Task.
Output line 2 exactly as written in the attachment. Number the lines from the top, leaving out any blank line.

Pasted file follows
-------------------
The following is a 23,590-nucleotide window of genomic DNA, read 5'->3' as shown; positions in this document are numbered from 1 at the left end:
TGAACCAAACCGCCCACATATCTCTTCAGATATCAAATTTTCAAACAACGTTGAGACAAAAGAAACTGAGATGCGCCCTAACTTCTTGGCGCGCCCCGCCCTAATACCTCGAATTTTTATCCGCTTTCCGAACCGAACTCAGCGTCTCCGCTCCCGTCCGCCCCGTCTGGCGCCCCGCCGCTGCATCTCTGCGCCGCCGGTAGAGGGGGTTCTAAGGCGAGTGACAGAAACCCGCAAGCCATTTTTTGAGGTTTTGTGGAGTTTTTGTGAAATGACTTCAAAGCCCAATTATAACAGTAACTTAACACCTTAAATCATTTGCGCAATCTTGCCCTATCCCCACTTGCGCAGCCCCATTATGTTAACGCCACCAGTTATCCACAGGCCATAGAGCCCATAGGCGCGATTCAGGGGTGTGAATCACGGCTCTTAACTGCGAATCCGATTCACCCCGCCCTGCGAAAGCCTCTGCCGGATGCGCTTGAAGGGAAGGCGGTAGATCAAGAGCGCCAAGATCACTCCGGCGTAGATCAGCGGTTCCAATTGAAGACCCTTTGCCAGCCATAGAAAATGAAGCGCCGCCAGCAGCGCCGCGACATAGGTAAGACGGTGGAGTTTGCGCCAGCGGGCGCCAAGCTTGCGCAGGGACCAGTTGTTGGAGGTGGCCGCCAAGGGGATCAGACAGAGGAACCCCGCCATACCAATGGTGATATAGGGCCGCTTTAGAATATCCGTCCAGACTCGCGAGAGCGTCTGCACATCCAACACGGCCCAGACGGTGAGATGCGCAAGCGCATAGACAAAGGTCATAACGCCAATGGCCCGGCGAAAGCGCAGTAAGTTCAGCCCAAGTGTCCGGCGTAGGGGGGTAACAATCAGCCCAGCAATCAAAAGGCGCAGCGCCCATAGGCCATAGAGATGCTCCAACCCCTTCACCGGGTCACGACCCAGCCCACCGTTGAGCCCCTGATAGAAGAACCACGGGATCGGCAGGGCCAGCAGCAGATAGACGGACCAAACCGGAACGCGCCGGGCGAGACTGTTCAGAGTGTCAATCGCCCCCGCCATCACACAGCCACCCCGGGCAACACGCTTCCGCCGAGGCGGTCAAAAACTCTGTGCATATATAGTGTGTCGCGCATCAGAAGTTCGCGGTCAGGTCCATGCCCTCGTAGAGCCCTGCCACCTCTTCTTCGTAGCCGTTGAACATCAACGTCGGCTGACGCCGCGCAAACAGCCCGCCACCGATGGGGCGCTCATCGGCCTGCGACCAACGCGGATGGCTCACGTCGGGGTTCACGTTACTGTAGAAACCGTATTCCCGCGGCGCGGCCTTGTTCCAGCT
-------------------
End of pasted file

TGAACCAAACCGCCCACATATCTCTTCAGATATCAAATTTTCAAACAACGTTGAGACAAAAGAAACTGAGATGCGCCCTAACTTCTTGGCGCGCCCCGCCCTAATACCTCGAATTTTTATCCGCTTTCCGAACCGAACTCAGCGTCTCCGCTCCCGTCCGCCCCGTCTGGCGCCCCGCCGCTGCATCTCTGCGCCGCCGGTAGAGGGGGTTCTAAGGCGAGTGACAGAAACCCGCAAGCCATTTTTTGAGGTTTTGTGGAGTTTTTGTGAAATGACTTCAAAGCCCAATTATAACAGTAACTTAACACCTTAAATCATTTGCGCAATCTTGCCCTATCCCCACTTGCGCAGCCCCATTATGTTAACGCCACCAGTTATCCACAGGCCATAGAGCCCATAGGCGCGATTCAGGGGTGTGAATCACGGCTCTTAACTGCGAATCCGATTCACCCCGCCCTGCGAAAGCCTCTGCCGGATGCGCTTGAAGGGAAGGCGGTAGATCAAGAGCGCCAAGATCACTCCGGCGTAGATCAGCGGTTCCAATTGAAGACCCTTTGCCAGCCATAGAAAATGAAGCGCCGCCAGCAGCGCCGCGACATAGGTAAGACGGTGGAGTTTGCGCCAGCGGGCGCCAAGCTTGCGCAGGGACCAGTTGTTGGAGGTGGCCGCCAAGGGGATCAGACAGAGGAACCCCGCCATACCAATGGTGATATAGGGCCGCTTTAGAATATCCGTCCAGACTCGCGAGAGCGTCTGCACATCCAACACGGCCCAGACGGTGAGATGCGCAAGCGCATAGACAAAGGTCATAACGCCAATGGCCCGGCGAAAGCGCAGTAAGTTCAGCCCAAGTGTCCGGCGTAGGGGGGTAACAATCAGCCCAGCAATCAAAAGGCGCAGCGCCCATAGGCCATAGAGATGCTCCAACCCCTTCACCGGGTCACGACCCAGCCCACCGTTGAGCCCCTGATAGAAGAACCACGGGATCGGCAGGGCCAGCAGCAGATAGACGGACCAAACCGGAACGCGCCGGGCGAGACTGTTCAGAGTGTCAATCGCCCCCGCCATCACACAGCCACCCCGGGCAACACGCTTCCGCCGAGGCGGTCAAAAACTCTGTGCATATATAGTGTGTCGCGCATCAGAAGTTCGCGGTCAGGTCCATGCCCTCGTAGAGCCCTGCCACCTCTTCTTCGTAGCCGTTGAACATCAACGTCGGCTGACGCCGCGCAAACAGCCCGCCACCGATGGGGCGCTCATCGGCCTGCGACCAACGCGGATGGCTCACGTCGGGGTTCACGTTACTGTAGAAACCGTATTCCCGCGGCGCGGCCTTGTTCCAGCT